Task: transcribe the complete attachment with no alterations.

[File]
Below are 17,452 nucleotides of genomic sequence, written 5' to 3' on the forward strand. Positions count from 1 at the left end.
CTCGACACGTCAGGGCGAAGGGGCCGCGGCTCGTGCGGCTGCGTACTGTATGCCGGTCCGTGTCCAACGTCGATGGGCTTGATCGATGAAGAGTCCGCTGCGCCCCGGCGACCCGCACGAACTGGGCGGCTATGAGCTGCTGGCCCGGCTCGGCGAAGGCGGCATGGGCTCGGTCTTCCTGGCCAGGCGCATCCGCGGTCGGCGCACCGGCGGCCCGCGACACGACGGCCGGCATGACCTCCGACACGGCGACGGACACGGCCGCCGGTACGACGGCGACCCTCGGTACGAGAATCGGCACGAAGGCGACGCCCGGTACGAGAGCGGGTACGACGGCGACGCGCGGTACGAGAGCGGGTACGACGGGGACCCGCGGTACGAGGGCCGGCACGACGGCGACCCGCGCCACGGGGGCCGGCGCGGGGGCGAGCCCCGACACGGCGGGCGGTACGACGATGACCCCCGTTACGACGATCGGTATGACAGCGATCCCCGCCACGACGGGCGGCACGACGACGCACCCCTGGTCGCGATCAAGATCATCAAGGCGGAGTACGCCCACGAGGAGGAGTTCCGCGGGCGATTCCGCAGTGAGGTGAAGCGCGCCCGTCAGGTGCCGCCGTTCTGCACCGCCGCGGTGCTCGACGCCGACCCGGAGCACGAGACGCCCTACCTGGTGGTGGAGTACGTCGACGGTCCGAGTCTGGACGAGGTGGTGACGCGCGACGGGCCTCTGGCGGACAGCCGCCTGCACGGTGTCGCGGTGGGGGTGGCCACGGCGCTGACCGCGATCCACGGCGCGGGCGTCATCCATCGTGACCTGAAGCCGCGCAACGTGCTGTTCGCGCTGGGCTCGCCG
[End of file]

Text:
Below are 17,452 nucleotides of genomic sequence, written 5' to 3' on the forward strand. Positions count from 1 at the left end.
CTCGACACGTCAGGGCGAAGGGGCCGCGGCTCGTGCGGCTGCGTACTGTATGCCGGTCCGTGTCCAACGTCGATGGGCTTGATCGATGAAGAGTCCGCTGCGCCCCGGCGACCCGCACGAACTGGGCGGCTATGAGCTGCTGGCCCGGCTCGGCGAAGGCGGCATGGGCTCGGTCTTCCTGGCCAGGCGCATCCGCGGTCGGCGCACCGGCGGCCCGCGACACGACGGCCGGCATGACCTCCGACACGGCGACGGACACGGCCGCCGGTACGACGGCGACCCTCGGTACGAGAATCGGCACGAAGGCGACGCCCGGTACGAGAGCGGGTACGACGGCGACGCGCGGTACGAGAGCGGGTACGACGGGGACCCGCGGTACGAGGGCCGGCACGACGGCGACCCGCGCCACGGGGGCCGGCGCGGGGGCGAGCCCCGACACGGCGGGCGGTACGACGATGACCCCCGTTACGACGATCGGTATGACAGCGATCCCCGCCACGACGGGCGGCACGACGACGCACCCCTGGTCGCGATCAAGATCATCAAGGCGGAGTACGCCCACGAGGAGGAGTTCCGCGGGCGATTCCGCAGTGAGGTGAAGCGCGCCCGTCAGGTGCCGCCGTTCTGCACCGCCGCGGTGCTCGACGCCGACCCGGAGCACGAGACGCCCTACCTGGTGGTGGAGTACGTCGACGGTCCGAGTCTGGACGAGGTGGTGACGCGCGACGGGCCTCTGGCGGACAGCCGCCTGCACGGTGTCGCGGTGGGGGTGGCCACGGCGCTGACCGCGATCCACGGCGCGGGCGTCATCCATCGTGACCTGAAGCCGCGCAACGTGCTGTTCGCGCTGGGCTCGCCG